Here are some things I think I am thinking about today:
1) Hello, 9-1-1: I’d like to report a mass murder. Here’s a JP Morgan note that has been going around twitter the last 24 hours. I don’t have much to say here other than this – most of the people on this list have a few things in common – political bias and/or a permabear bias. So, don’t be biased or one day you might end up on a list like this getting carried out in a body bag.
(Thoughts and prayers – image via @nickatfp)
2) Here’s the worst take ever on Twitter. The socialism movement seems to be gaining traction. Unfortunately, it seems to be largely due to people presenting fake news about capitalism. For instance, here’s Robert Reich on Twitter declaring that all billionaires are basically defrauding the system:
This is over the top. I mean, Donald Trump tweeted 82 times on the same day and Reich’s Tweet was still worse than all of Trump’s (perhaps combined). That’s quite an achievement.
Look, I agree that inequality is a problem. I don’t think American capitalism is serving everyone as well as it could. But we can make pragmatic conclusions about all of this without losing our minds and declaring that all billionaires have gamed the system or worse, saying that billionaires shouldn’t even be allowed to exist. I’ve discussed how no one is self made. There are so many factors that go into success – lots of luck, government support, social support, family support, education, intelligence, hard work, etc. These factors all play a big role in the outcomes. So it’s just silly to boil it all down to the idea that the system has created a playing field that is so uneven that only fraudsters can get rich.
3) Congrats on the record debt levels! Household debt levels jumped to almost $14T this quarter according to the NY Fed. You’re likely to read lots of scary stories about high debt levels and all that. But let’s circle back to accounting 101 here. Remember, all financial assets have corresponding liabilities. So, when someone starts screaming about how the debt levels are high we should ask them what the asset levels are. Balance sheets are called balance sheets because, voila, they balance. At the aggregate level all those financial assets and liabilities just cancel out and all we have left is a big pile of real assets (like houses, cars, factories, etc). So, it’s not so important what the quantity of the financial assets/liabilities are, but really what they are funding and whether that funding is sustainable.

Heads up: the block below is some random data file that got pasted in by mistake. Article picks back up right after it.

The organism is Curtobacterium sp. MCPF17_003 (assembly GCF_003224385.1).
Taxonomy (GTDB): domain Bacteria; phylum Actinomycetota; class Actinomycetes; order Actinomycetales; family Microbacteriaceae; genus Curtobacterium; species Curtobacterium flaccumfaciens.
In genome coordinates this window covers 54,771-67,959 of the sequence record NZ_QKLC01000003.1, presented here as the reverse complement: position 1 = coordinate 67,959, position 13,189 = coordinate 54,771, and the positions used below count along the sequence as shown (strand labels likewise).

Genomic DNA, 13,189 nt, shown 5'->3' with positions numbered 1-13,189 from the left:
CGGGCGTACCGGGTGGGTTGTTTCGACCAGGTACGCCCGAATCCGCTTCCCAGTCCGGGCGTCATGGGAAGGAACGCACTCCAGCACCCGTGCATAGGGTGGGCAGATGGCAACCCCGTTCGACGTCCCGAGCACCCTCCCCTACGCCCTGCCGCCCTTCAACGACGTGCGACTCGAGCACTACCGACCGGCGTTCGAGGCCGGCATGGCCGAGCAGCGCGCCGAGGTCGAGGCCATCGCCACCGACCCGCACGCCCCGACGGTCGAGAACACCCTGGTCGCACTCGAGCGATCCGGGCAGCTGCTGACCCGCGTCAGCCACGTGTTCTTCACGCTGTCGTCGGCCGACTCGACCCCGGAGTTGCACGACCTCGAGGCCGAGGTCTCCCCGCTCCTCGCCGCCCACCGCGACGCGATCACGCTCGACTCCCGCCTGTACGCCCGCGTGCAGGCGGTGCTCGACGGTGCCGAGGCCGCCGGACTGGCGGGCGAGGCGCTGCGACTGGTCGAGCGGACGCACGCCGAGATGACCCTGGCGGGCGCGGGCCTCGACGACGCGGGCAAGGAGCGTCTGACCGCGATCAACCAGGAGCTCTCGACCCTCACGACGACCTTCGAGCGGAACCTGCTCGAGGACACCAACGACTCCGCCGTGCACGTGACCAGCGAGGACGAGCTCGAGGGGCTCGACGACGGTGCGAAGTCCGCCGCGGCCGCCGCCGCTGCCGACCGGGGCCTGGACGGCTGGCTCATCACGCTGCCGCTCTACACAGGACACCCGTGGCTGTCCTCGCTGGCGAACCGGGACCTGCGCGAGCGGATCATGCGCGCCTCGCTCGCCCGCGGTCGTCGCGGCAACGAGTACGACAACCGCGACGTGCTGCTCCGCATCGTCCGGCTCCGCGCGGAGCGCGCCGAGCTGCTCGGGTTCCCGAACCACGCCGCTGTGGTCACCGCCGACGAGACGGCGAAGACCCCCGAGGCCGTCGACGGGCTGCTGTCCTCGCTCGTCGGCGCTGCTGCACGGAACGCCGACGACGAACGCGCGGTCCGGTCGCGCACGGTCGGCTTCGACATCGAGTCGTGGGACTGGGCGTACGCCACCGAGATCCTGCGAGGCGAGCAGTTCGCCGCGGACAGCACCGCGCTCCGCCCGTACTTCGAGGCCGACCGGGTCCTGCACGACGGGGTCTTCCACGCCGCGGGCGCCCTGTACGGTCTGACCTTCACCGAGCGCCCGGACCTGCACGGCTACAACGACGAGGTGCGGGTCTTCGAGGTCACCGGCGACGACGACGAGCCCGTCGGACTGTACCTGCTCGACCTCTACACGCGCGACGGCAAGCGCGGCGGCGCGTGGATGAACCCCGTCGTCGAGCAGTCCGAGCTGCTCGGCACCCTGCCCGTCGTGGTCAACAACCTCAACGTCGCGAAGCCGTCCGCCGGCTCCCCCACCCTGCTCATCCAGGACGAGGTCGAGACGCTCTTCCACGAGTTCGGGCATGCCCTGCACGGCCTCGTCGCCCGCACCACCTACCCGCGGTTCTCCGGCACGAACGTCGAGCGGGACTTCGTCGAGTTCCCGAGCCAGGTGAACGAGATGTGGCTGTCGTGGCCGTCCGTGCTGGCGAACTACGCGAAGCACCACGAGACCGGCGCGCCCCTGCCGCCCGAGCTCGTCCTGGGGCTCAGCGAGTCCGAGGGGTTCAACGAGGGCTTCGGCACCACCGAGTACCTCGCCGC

For instance, when the orange lines surged higher in 2006/7 it wasn’t necessarily concerning except for the fact that they contributed to an underlying unsustainable surge in house prices. So, you ended up with all this debt being written at prices that were too high. I am cherry picking a recent example, but debt crises are actually pretty unusual events because they don’t tend to be attached to systemic prices like house prices. You could have spent all of modern financial times screaming about ever increasing debt levels and you’d have been wrong just about 99% of the time. Sure, you would have been right a few times and you might even get on CNBC a bunch because of it, but we shouldn’t confuse that with making good predictions.
So, the bottom line is, it’s more complex than just looking at the debt and I could probably write an entire book on this topic, but I am not gonna do that because that would be a boring book and people probably wouldn’t read it anyhow.